Unlike the characters of Victor Hugo's book, I was able to "get real" and live life free from the cell my imagination tried to lock me in. Accepting reality (and loving it) rather than insisting on fantasy is very freeing. Movies, department stores and high technology continue to lure people into the prison of obsession, but trying to have the mind of Christ, taking thoughts captive and refusing to let them dictate how you feel and what you pursue allows you to live in wide open spaces. He makes me lie down in green pastures and restores my soul. All of God's ways are freeing, once they are embraced. Letting go is the hard part.

Once in awhile I randomly ask my husband what he is thinking. Expecting some dreamy thought, he is usually doing some mathematical calculation, figuring out how Barry Sanders makes those amazing touch downs or nothing. I don't know how thinking about nothing is possible, but wow...that would be nice sometimes. That is another reason why I love him so much. He helps ground me. When my thoughts are getting away with me and I'm too weak to grab a hold of them, I grab a hold of him. His mental stability is extremely attractive and peaceful. A benefit I embrace of the two becoming one in marriage. Don't tell him this, but he is like my Quasimodo, carrying my mind to sanctuary. Only WAY better looking :)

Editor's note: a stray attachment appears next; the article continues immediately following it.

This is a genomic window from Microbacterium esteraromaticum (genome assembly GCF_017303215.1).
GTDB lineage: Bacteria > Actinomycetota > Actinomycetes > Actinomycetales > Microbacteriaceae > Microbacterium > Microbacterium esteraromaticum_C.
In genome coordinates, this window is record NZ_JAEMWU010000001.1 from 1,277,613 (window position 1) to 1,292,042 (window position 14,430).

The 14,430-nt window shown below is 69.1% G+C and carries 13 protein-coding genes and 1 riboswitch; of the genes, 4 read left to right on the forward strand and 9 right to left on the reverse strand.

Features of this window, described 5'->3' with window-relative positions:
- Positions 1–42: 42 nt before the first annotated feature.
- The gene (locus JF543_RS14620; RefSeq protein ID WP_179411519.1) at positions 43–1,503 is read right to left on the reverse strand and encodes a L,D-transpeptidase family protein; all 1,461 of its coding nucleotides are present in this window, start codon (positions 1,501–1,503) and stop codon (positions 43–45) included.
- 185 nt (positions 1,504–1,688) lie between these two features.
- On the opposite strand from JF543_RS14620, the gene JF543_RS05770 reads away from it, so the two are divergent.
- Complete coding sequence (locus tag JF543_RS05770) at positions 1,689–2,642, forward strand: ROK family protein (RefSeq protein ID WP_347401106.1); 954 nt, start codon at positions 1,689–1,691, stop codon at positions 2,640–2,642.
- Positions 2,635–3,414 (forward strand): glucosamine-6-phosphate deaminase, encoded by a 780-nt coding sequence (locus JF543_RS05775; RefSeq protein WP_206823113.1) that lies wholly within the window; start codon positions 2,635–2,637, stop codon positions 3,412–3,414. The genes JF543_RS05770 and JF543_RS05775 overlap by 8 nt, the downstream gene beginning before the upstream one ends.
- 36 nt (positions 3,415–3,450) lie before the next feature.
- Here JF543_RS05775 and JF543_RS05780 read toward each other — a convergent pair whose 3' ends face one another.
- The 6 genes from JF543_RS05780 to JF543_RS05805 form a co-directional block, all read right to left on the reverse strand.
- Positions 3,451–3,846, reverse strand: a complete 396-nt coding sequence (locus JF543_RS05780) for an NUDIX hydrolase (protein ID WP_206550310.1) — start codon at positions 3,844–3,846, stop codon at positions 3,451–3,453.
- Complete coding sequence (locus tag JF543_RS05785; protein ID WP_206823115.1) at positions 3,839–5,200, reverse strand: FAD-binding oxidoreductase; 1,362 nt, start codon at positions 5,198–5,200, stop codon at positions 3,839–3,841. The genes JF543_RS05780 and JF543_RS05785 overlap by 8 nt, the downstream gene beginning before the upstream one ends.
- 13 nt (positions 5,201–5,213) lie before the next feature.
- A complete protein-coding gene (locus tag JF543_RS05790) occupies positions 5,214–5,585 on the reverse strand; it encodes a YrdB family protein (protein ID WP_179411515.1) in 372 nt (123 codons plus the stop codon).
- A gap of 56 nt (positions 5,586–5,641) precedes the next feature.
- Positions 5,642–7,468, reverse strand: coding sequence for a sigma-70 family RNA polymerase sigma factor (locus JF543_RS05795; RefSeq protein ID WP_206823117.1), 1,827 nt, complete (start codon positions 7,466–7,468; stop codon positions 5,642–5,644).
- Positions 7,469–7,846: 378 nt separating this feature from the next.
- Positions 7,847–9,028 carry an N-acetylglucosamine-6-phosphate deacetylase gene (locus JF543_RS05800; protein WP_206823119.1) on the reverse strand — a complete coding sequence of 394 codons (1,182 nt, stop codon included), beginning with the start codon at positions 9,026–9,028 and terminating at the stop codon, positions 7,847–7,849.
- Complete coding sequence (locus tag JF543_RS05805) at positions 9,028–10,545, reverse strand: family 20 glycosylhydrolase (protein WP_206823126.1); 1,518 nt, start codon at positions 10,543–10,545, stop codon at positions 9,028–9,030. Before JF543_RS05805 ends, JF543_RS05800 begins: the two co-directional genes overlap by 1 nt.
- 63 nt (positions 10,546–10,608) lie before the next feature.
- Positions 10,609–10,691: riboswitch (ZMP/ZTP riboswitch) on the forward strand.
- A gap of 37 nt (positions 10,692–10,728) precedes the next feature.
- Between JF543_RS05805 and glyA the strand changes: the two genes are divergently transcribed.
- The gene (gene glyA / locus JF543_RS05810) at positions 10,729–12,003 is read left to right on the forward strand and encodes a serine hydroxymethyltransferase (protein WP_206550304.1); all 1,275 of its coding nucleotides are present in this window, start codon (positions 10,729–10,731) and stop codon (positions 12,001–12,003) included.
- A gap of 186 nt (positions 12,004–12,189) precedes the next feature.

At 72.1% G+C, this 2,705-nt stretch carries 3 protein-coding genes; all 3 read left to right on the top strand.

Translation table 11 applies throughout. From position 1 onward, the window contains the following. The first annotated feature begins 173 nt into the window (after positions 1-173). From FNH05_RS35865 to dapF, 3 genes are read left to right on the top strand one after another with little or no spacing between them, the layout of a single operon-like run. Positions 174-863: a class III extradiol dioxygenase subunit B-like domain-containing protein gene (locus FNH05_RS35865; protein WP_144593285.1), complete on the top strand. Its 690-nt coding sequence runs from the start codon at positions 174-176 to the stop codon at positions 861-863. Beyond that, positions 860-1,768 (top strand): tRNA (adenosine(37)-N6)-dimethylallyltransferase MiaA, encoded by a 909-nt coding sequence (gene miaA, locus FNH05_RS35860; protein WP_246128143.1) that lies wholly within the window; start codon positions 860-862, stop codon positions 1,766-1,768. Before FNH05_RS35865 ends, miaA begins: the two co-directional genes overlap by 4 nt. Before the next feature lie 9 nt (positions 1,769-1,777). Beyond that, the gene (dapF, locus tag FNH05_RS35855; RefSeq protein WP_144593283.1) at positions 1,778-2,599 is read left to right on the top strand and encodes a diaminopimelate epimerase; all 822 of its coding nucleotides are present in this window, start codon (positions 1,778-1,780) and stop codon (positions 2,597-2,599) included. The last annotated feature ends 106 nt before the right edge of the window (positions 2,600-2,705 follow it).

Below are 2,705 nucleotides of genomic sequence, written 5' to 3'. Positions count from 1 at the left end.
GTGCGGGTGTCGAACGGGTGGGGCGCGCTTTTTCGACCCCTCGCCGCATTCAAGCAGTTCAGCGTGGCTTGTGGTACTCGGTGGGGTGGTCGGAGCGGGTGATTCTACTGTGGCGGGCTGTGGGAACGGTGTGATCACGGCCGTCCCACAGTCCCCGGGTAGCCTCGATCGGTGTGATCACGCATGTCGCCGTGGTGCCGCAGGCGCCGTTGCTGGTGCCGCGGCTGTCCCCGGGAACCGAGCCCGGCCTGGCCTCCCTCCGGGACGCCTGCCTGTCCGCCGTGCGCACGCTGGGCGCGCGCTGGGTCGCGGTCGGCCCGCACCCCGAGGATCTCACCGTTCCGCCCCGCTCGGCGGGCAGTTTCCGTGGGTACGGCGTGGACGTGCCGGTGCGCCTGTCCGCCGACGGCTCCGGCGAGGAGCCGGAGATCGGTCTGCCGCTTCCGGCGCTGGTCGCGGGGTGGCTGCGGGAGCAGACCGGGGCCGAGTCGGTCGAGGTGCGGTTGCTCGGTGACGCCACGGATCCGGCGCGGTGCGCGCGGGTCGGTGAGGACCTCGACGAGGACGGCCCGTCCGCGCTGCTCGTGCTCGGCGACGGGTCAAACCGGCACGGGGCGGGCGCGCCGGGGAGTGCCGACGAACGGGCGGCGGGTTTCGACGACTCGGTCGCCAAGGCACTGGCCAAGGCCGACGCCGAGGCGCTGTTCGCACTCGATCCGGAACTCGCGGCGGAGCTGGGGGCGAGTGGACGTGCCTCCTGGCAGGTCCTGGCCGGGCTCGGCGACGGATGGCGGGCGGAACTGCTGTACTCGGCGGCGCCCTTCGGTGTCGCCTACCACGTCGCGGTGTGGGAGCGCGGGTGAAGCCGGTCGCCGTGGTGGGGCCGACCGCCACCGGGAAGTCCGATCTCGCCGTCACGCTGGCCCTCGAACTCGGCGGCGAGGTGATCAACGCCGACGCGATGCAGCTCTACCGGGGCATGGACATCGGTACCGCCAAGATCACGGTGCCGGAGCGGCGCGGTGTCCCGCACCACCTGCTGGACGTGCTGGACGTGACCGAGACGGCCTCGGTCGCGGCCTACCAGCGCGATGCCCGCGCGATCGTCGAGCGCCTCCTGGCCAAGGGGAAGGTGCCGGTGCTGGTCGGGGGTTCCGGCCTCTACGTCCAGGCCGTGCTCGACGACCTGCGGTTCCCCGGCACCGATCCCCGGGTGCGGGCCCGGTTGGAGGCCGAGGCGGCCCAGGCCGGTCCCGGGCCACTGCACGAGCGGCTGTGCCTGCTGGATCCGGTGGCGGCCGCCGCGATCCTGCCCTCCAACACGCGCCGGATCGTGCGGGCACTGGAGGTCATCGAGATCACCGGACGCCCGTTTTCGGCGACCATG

Thursday, January 6, 2011

A Minivan Milestone



I married a man from southern Ontario...very southern...like only 100 km from Detroit. At the time, I thought it was cool. You know, some mysterious man from a land far away. And from "Wallaceburg"...the town where the hero William Wallace's descendants arrived in Canada...also cool. I never had the foresight to realize all the traveling I'd be doing in my married life. He loves his home and his family very much, so we drive the 18 hour trek every year, from East to West. We flew home a few times at first when the two of us could fly "student stand by", then with our first child, on my knee, but with each additional child the price grew to an unachievable amount.